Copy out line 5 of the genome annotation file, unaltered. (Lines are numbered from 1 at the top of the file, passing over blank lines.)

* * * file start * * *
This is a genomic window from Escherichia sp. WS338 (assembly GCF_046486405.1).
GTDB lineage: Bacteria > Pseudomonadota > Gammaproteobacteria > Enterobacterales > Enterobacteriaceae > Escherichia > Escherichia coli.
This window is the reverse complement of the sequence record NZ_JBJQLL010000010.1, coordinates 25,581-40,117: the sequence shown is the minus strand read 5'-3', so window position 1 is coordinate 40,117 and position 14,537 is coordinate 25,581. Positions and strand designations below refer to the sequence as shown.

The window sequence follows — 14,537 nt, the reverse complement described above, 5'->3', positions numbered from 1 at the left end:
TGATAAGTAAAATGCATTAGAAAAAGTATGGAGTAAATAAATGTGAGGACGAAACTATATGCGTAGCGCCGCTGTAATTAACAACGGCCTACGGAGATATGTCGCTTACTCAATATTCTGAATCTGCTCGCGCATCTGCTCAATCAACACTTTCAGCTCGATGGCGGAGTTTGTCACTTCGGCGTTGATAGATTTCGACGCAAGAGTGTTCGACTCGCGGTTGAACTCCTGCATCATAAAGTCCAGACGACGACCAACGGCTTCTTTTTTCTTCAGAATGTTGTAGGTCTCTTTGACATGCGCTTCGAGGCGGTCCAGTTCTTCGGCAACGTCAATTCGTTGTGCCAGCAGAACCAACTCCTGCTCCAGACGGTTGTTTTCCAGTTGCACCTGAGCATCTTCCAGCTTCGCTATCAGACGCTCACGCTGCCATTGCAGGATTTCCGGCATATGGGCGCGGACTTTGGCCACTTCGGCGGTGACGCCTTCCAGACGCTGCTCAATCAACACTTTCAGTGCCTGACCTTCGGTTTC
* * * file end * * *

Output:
TGATAAGTAAAATGCATTAGAAAAAGTATGGAGTAAATAAATGTGAGGACGAAACTATATGCGTAGCGCCGCTGTAATTAACAACGGCCTACGGAGATATGTCGCTTACTCAATATTCTGAATCTGCTCGCGCATCTGCTCAATCAACACTTTCAGCTCGATGGCGGAGTTTGTCACTTCGGCGTTGATAGATTTCGACGCAAGAGTGTTCGACTCGCGGTTGAACTCCTGCATCATAAAGTCCAGACGACGACCAACGGCTTCTTTTTTCTTCAGAATGTTGTAGGTCTCTTTGACATGCGCTTCGAGGCGGTCCAGTTCTTCGGCAACGTCAATTCGTTGTGCCAGCAGAACCAACTCCTGCTCCAGACGGTTGTTTTCCAGTTGCACCTGAGCATCTTCCAGCTTCGCTATCAGACGCTCACGCTGCCATTGCAGGATTTCCGGCATATGGGCGCGGACTTTGGCCACTTCGGCGGTGACGCCTTCCAGACGCTGCTCAATCAACACTTTCAGTGCCTGACCTTCGGTTTC